my blue-shirted builders create!
"Regarding Art" by Nazim Hikmet

In news:

Electric Daisy Carnival Blog, Day 1: Grooving on concrete, at the Meadowlands.
The nondescript concrete-block building at 1215 Magnolia Ave still smells a little like the doggie day care it was before becoming home to Groundswell Collective in December.
Viper Grout & Concrete Sealer from Hydro-Force utilizes a unique new formula to achieve the benefits of solvent-based grout sealers in a water-based product.
Although he initial purpose of this revision is to develop recommendations for the application of gypsum board over Insulated Concrete Form (ICF) walls.
New Test Method for Analysis of Water-Soluble Nitrite in Hardened Concrete.
It's essential for contractors cutting and grinding concrete to choose diamond blades and abrasives based on the aggregate hardness of their geographical area.
"At the end of every concrete philosophy stands the public act".
Weird-ass record for weird-ass label fuses juke, techno, musique concrete to dazzling, disorienting effect.
Hawkeye Services Lawncare, Landscaping, & Concrete in Rochester MN.
The die was cast long ago when the Daffin Concrete Mobile revolutionized the concrete producing industry.
This information was confirmed when our organization acquired the building in 1986 from Clark Concrete Co.
The word "dam" is no expletive, not when you're talking about a certain giant concrete structure that's having its diamond anniversary.
A quarter-mile downstream from Hoover Dam , two fingers of concrete stretch toward each other from sheer cliffs, suspended nearly 900 feet above the Colorado River.
More than 300 people had exclusive access to the site during tours for pros during the 2008 World of Concrete.
View full size Andrew Mills/The Star-Ledger Christopher Wojcik poses with the 25,000-pound concrete sculpture of a horseshoe crab he has built.
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In science:

We will not present the concrete transformations into QBFs expressing these tasks; details are given in (Egly et al.
QUIP - A Tool for Computing Nonmonotonic Reasoning Tasks
Consider, for concreteness, the calculation of the dynamic structure factor S αβ (k , ω ) for the Hamiltonian HXXZ .
Dynamics and transport in random quantum systems governed by strong-randomness fixed points
But we will try to explain everything in concrete terms for the case W = Sn , in an effort to make the discussion accessible to readers unfamiliar with Coxeter groups.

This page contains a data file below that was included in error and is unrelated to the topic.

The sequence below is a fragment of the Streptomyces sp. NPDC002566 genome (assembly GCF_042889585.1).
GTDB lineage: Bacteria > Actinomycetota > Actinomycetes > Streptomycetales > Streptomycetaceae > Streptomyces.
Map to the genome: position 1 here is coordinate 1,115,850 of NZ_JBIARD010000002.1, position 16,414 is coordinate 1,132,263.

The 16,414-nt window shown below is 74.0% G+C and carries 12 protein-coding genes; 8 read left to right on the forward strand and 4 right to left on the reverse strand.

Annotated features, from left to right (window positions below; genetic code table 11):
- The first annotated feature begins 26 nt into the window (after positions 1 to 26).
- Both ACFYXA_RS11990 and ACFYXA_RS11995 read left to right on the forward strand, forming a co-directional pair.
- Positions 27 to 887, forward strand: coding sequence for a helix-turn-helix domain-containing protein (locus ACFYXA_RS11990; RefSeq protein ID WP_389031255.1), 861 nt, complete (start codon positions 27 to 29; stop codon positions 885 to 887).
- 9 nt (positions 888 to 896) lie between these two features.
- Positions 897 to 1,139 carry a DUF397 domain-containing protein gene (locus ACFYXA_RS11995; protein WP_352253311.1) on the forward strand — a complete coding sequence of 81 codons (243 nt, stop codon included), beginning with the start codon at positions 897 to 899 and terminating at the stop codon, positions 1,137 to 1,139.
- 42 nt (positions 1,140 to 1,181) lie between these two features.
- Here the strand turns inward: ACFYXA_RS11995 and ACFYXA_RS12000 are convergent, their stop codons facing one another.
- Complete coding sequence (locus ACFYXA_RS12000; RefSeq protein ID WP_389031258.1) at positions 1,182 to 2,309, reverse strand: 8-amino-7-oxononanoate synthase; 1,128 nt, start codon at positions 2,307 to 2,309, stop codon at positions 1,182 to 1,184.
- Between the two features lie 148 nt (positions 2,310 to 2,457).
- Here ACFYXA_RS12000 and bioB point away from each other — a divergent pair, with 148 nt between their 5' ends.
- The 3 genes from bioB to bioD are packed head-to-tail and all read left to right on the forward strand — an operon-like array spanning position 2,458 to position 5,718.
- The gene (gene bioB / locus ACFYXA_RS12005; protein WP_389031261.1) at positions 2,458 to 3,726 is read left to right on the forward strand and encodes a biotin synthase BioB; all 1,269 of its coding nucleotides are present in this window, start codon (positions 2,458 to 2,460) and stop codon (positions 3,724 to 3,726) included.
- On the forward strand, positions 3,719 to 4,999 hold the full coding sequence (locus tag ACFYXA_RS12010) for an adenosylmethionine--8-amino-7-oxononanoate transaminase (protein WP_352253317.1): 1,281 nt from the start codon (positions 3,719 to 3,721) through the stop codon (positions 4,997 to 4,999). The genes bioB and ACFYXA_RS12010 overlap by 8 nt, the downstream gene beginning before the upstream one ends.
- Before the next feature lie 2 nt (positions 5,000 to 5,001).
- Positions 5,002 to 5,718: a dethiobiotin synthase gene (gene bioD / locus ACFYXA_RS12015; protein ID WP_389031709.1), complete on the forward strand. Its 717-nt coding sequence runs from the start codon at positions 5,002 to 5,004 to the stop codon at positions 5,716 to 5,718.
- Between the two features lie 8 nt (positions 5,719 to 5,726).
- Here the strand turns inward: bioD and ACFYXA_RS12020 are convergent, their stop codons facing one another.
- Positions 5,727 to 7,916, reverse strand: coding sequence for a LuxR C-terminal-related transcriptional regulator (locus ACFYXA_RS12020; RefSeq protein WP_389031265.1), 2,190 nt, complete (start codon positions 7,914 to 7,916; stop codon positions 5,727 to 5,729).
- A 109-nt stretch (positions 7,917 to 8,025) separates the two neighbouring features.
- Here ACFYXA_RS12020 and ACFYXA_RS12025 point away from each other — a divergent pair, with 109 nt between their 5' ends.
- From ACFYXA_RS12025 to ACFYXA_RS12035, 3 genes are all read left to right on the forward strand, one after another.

Semigroups, rings, and Markov chains
Concrete Criterion The crucial question is now what concrete G and k give nontrivial bundles πk : (Gk )gen −→ (Gk )gen/Ad.
On the Gribov Problem for Generalized Connections
For individual generator/grammar pairs, EFSC needs to be concretized.
Interfacing Constraint-Based Grammars and Generation Algorithms
For concretness, in (1)-(4) we consider the case of the ordinary spinning fluid.
Spin-driven inflation
Cayley remarks that sextactic points were studied before him by Pl¨ucker and Steiner without giving concrete references.
Sextactic points on a simple closed curve
Such correspondence also represents a concrete implementation of another remarkable conjecture by ’t Hooft .
Large N field theories from superstrings
Presently, only a few concrete examples of this correspondence between string and gauge theories are known, as discussed below.
Large N field theories from superstrings
We also thank the Partnership for High-Performance Concrete program of the National Institute of Standards and Technology for partial support of this work.
Elastic moduli of model random three-dimensional closed-cell cellular solids
Using the assumption that the matrix S also describes the modular transformations of the characters, for concrete models the matrix S can be computed explicitly with tools from representation theory.
Conformal field theory, boundary conditions and applications to string theory
Concretely, denoting by ℓ the number of components α such that Lα = kα/2, one finds ν = 2 ˜ℓ , where ˜ℓ = ℓ if n+r is even and ˜ℓ = max(ℓ−1, 0) if n+r is odd.
Conformal field theory, boundary conditions and applications to string theory
To make the contradiction more concrete, consider the three point function Wq (x, y , L) = |ψ(0)ψ(x)ψ(y )|q = hO(0)O(x)O(y )i in the limit when |x| << |y |.
Breakdown of Conformal Invariance at Strongly Random Critical Points
Peacock(1981) derived the absorption probability in a similar form (see his equation (24); he did not give a concrete expression of the constant A), but did it in the downstream fluid frame under non-relativistic fluid speed condition and the diffusion approximation.
Application of random walk theory to the first order Fermi acceleration in shock waves
To give a very concrete example of how this limiting process works, let us consider a system with a single unit of longitudinal momentum P + = 1/R.
M(atrix) Theory: Matrix Quantum Mechanics as a Fundamental Theory